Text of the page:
Good progress can be made in treating CRPS if treatment is begun early, ideally within 3 months of the first symptoms. If treatment is delayed, however, the disorder can quickly spread to the entire limb and changes in bone, nerve and muscle may become irreversible. The prognosis is not always good. The limb, or limbs, can experience muscle atrophy, loss of use and functionally useless parameters that require amputation. RSD/CRPS will not "burn itself out" but, if treated early, it is likely to go into remission. http://findarticles.com/p/articles/mi_qa3898/is_200011/ai_n8906623
where i found this info... http://en.wikipedia.org/wiki/Complex_regional_pain_syndrome#Prognosis
Quality of Life Issues and Psychosocial Considerations in Reflex Sympathetic Dystrophy
Reflex sympathetic dystrophy (RSD) can be a lifelong condition that can have a significant impact not only on the patient but on family and friends as well. The condition may affect many aspects of the patient's life in varying degrees including:
Activities of daily living
Some of the adjustments of daily life that the patient may have to make include:
Frequent leave of absence from work or possibly early retirement due to inability or difficulty performing work-related tasks
Giving up or modifying leisure activities such as hiking, kayaking, traveling.
Modification of exercise regimens
Foregoing routine activities such as driving or shopping)
Participating in family activities and outings
Financial difficulties due to frequent visits to health-care providers, other medical-related expenses, or unemployment
A study from the Netherlands evaluating quality of life issues among patients with chronic RSD reported that the greatest interruption in daily life was related to:
Chores around the house
In this study, patients with chronic RSD of the upper extremity reported that chronic pain, difficulty sleeping, and lack of energy were the most distressing aspects of the condition that impacted negatively on their quality of life. Mobility was not a significant issue for these patients. The greatest disruptions in daily life were related to:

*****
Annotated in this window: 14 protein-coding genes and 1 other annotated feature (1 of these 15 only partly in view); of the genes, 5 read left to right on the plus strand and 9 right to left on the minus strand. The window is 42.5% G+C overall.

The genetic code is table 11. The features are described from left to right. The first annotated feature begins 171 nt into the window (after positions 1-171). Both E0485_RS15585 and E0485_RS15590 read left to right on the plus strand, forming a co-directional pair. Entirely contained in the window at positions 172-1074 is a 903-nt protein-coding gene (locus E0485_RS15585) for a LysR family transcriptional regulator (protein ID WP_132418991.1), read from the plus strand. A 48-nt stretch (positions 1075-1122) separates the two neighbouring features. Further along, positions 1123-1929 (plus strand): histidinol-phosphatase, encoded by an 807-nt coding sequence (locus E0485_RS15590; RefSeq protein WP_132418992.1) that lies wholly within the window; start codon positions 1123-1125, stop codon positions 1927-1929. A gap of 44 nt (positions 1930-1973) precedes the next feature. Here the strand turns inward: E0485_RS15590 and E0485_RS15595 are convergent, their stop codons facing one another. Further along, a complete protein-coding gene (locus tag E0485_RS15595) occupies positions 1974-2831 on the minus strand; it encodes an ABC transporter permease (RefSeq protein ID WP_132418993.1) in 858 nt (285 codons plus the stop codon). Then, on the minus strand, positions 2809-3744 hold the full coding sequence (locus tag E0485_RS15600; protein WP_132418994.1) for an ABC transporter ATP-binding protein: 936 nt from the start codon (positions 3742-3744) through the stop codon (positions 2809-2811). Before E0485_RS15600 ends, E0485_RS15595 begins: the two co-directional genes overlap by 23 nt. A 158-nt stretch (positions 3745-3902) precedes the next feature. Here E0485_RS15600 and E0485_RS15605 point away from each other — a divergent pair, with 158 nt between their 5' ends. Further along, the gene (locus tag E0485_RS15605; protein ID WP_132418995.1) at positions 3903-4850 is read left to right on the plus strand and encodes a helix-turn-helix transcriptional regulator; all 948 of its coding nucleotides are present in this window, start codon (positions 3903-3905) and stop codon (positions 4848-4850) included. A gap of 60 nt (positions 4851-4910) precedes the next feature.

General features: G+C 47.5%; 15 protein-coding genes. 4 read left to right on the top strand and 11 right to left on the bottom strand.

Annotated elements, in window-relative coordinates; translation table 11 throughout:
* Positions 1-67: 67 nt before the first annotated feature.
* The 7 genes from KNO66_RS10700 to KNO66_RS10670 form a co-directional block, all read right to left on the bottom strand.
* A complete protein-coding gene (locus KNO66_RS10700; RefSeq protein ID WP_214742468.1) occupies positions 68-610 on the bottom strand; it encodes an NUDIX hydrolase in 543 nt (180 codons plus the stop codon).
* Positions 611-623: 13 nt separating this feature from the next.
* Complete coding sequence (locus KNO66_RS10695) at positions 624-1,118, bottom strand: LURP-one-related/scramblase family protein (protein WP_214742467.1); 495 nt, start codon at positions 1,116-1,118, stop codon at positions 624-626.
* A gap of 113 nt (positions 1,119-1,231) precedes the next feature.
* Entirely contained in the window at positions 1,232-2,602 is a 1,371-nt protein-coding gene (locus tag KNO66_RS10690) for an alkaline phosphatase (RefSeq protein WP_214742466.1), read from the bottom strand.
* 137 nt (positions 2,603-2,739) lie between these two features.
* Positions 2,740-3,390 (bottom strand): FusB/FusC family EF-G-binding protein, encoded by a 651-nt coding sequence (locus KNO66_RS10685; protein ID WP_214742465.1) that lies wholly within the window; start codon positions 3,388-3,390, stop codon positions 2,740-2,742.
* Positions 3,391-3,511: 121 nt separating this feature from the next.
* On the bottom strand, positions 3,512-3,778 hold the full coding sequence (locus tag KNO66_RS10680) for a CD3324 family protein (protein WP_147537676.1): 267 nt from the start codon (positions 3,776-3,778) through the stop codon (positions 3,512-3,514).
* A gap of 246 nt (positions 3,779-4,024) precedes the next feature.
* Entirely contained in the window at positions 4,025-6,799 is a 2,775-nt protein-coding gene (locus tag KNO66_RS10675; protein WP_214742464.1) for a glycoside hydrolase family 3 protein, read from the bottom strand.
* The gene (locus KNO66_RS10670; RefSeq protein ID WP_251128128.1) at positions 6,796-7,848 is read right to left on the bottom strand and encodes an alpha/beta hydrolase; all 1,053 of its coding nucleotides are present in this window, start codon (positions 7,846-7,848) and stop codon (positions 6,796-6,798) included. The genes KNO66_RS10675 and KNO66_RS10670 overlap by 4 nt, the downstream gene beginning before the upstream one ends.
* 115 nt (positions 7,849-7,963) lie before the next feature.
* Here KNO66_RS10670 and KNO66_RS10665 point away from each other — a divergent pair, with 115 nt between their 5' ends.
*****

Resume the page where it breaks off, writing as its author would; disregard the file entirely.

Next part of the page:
The overall quality of life scores for patients with chronic RSD were lower than for patients with diabetics, people with migraine headache, and people with chronic lung disease, all of who traditionally report significant disruption in their quality of life.
Reflex sympathetic dystrophy may create a financial strain on the patient and their family due to reduced income, unemployment, and additional medical expenses required for various treatments. It may be prudent for the patient and their family to meet with a financial planner or an insurance agent and devise a budget so that eventual and unexpected expenses will be accounted for. This may reduce the general stress level for the patient and their loved ones.
Friends and family may find it beneficial to map out a plan of action with the patient's participation so that a daily routine is established. This reduces stress levels and minimizes unexpected changes in plans. Responsibilities that may need to be addressed include:
Lifestyle Modifications in Reflex Sympathetic Dystrophy
In order to remain as independent as possible and to minimize the disruption of daily life, individuals with reflex sympathetic dystrophy (RSD) will need to consider changes and modifications to be made not only in their daily routine but in their surroundings as well. For example, for the person with lower extremity RSD, getting around can cause a significant challenge since doing normal activities (e.g., walking, climbing stairs, squatting, sitting for long periods of time with knees flexed, and getting in and out of cars) can be quite painful. Each individual and family should assess the surroundings, perhaps with the help of professionals, and prioritize the modifications needed to will help the patient maintain their independence and function.
Some of the lifestyle modifications that patients with RSD may wish to consider include:
Velcro or zippers instead of shoelaces
Flat shoes instead of heels for patients with lower extremity RSD
Velcro or zipper closures for shirts or sweaters
Grab bars in the bathtub, shower, and next to the toilet
Tub or shower bench
Long-handle comb or brush so the patient does not have to raise their arm so high
Elevated toilet seat